Build for pihole-FTL ARM soft-float

In the latest release of FTL (v5.2): https://github.com/pi-hole/ftl/releases there are 3 ARM builds:
pihole-FTL-arm-linux-gnueabi
pihole-FTL-arm-linux-gnueabihf
pihole-FTL-armel-native

Analyzed them with readelf command and it seems that both first two are hard-float and last is soft-float.

Question 1: Shouldn't pihole-FTL-arm-linux-gnueabi be soft-float ?

I do have an armv5 machine which is soft-float. Output of uname -a:
Linux debian-nas 4.20.6-kirkwood-tld-1 #1 PREEMPT Thu Jan 31 21:41:45 PST 2019 armv5tel GNU/Linux

When I'm installing pihole it downloads and installs pihole-FTL-arm-linux-gnueabi which is hard-float does not work on a soft-float machine.

Question 2: Is this a bug or is it normal ? I don't know if that build should either be soft-float or the installer detects the architecture wrong.

Finally, I checked out the source code at V5.2, built and installed the pihole-FTL binary and everything is working fine, but every time I do a pihole reconfigure (needed to fix when I mess up something) the installer states: Corruption detected and reinstalls again the wrong binary for my architecture.

So, Question 3: What can I do for the installer to not detect the binary as corrupted when is built and installed locally ?

Thanks :slight_smile:

Pogoplug?

No, Lenovo IX2 NG flashed with Debian 10.

These notations come from the days of when Pi-hole was still Raspberry Pi-focused. The Raspbian foundation denotes

  • arm-linux-gnueabi -> ARMv6 with hard-float (BCM2835 as used in Zero and Model 1)
  • arm-linux-gnueabihf -> ARMv8 with hard-float (BCM2837, BCM2837B0, BCM2711 as used in Model 2 B v1.2, 3 and 4)

since we use their official cross-compilers, this is what these point to. They all have hardware vector floating point support

This is intentional, see the reasons above.

Not much. However, you are not the first one to request support for ARMv5TE processors. We should not change our regular pihole-FTL-arm-linux-gnueabi from v6 hard-float to v5TE soft-float as this may lead to a significant drop in performance. However, I'm of good cheer that we can add a v5TE build on top. Stay tuned to this space for updates.

Thanks for the great explanations.

But still, in this case, shouldn't the installer download the pihole-FTL-armel-native binary when running on an ARMV5 ?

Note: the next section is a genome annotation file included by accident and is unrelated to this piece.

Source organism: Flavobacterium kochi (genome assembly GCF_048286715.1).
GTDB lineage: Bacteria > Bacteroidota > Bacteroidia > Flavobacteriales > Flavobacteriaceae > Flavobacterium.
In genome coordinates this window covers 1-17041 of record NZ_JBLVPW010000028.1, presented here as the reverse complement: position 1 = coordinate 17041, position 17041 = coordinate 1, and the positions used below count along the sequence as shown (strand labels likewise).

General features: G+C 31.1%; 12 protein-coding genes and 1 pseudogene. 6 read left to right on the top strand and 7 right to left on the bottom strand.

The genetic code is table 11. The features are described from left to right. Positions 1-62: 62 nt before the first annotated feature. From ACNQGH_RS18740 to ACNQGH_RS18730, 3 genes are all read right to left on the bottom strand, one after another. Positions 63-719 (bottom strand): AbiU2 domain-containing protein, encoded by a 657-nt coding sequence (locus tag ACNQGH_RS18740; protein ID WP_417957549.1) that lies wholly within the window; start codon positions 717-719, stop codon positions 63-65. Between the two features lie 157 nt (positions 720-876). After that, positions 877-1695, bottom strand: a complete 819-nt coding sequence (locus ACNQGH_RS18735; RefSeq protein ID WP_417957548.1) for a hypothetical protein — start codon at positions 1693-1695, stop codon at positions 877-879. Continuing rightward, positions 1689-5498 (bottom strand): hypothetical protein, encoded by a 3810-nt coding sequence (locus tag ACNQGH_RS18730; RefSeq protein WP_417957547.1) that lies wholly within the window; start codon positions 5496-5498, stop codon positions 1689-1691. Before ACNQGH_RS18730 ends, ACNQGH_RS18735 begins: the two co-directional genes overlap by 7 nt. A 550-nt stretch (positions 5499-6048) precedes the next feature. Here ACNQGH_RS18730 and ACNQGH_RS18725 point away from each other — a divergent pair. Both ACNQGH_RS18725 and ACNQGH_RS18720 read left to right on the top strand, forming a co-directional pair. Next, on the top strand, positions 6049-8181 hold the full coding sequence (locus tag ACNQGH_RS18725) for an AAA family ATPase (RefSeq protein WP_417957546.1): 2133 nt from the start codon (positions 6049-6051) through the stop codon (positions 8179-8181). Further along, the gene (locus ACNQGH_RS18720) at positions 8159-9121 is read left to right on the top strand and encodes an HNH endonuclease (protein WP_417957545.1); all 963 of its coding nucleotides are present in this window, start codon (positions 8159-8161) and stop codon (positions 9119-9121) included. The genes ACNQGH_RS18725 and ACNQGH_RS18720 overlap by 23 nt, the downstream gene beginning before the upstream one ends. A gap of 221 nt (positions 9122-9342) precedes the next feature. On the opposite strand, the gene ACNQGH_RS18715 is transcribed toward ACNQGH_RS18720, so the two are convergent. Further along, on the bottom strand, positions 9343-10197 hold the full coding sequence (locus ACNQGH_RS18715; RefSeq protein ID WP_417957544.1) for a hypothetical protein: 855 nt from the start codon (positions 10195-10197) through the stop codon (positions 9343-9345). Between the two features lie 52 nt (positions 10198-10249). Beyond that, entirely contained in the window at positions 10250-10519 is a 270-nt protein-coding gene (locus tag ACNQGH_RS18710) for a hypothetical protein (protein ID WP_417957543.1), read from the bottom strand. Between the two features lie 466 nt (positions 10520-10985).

is

Attribute Section: aeabi
File Attributes
  Tag_CPU_name: "6"
  Tag_CPU_arch: v6
  Tag_ARM_ISA_use: Yes
  Tag_THUMB_ISA_use: Thumb-1
  Tag_ABI_PCS_wchar_t: 4
  Tag_ABI_FP_rounding: Needed
  Tag_ABI_FP_denormal: Needed
  Tag_ABI_FP_exceptions: Needed
  Tag_ABI_FP_number_model: IEEE 754
  Tag_ABI_align_needed: 8-byte
  Tag_ABI_enum_size: int

so no. At least not how it is currently built.

The reason is that the multiarch/debian-bootstrap container is an armv7l emulation:

$ docker run -it --rm multiarch/debian-debootstrap:armel-stretch-slim
root@d471d2b8697c:/# uname -a
Linux d471d2b8697c 5.4.0-45-generic #49~18.04.2-Ubuntu SMP Wed Aug 26 16:29:02 UTC 2020 armv7l GNU/Linux

I did some research on this and after some tweaking, the debian-armel build is now v4T-compliant:

Attribute Section: aeabi
File Attributes
  Tag_CPU_name: "4T"
  Tag_CPU_arch: v4T
  Tag_ARM_ISA_use: Yes
  Tag_THUMB_ISA_use: Thumb-1
  Tag_ABI_PCS_wchar_t: 4
  Tag_ABI_FP_rounding: Needed
  Tag_ABI_FP_denormal: Needed
  Tag_ABI_FP_exceptions: Needed
  Tag_ABI_FP_number_model: IEEE 754
  Tag_ABI_align_needed: 8-byte
  Tag_ABI_enum_size: int

I guess that's the way to go then. This binary will run on all ARM machines being able to run a Debian image.

I see. So as far as I can tell that should work on armv5te although it's not the right build.

Also, I don't know the build system process in this project, but I do have a buildroot setup used to crosscompile for this arch so if I can support with the buildroot config, a docker image with the toolchain and/or testing I would be glad to.

LE: Nevermind this, just saw your last post :+1:

Yes, that looks good. But I did not quite understand, did you manage to build this binary in the armv7l container ?

Yes, even when the emulated machine is a ARMv7 one, I can instruct the compiler to avoid opcodes that are only available in more recent processors. This time, I specifically asked the compiler to compile for ARMv5TE and the resulting binary was even ARMv4T.

You can compare the ARMv7 (page 25ff) and the ARMv4T instruction set if you want to know more.

1 Like

Great info :+1:

I guess in the next release there should be a binary for armv4t and armv5te so this topic may be closed.

Thanks.

Yes, after

has been merged, the development branch will already have a armv4t+-complaint binary. This will then automatically extend to the next release version as well.

@Feldwebel I'm currently improving the automatic detection of which binary is to be used (this is less trivial than one would naively assume...).

Can you give me the output of the following commands?

uname -m | sed "s/[^0-9]//g;"
ldd /bin/ls | grep -E '^\s*/lib' | awk '{ print $1 }'

It should be

5
/lib/ld-linux.so.3

for you.

Sure thing.

feldwebel@debian-nas:~$ uname -m | sed "s/[^0-9]//g;"
5
feldwebel@debian-nas:~$ ldd /bin/ls | grep -E '^\s*/lib' | awk '{ print $1 }'
/lib/ld-linux.so.3

The mentioned PR was superseded by

to have binaries with maximum performance for all ARM binaries around there.